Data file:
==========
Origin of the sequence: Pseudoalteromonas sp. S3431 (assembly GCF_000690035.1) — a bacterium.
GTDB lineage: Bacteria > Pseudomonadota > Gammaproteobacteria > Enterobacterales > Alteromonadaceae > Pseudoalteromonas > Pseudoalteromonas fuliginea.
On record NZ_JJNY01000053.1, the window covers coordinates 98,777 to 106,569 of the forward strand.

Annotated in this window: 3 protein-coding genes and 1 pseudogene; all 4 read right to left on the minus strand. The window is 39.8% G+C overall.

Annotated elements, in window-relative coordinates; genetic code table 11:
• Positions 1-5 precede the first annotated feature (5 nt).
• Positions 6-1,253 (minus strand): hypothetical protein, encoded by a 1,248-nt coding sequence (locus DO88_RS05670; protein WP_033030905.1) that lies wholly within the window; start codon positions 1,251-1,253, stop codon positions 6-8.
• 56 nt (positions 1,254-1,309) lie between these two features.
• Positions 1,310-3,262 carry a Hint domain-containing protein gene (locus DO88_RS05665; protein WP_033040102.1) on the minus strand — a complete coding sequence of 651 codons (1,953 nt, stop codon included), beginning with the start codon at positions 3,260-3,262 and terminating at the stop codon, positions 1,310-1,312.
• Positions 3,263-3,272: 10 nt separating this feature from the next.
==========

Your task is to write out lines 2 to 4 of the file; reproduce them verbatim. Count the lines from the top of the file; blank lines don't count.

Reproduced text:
GTDB lineage: Bacteria > Pseudomonadota > Gammaproteobacteria > Enterobacterales > Alteromonadaceae > Pseudoalteromonas > Pseudoalteromonas fuliginea.
On record NZ_JJNY01000053.1, the window covers coordinates 98,777 to 106,569 of the forward strand.

Annotated in this window: 3 protein-coding genes and 1 pseudogene; all 4 read right to left on the minus strand. The window is 39.8% G+C overall.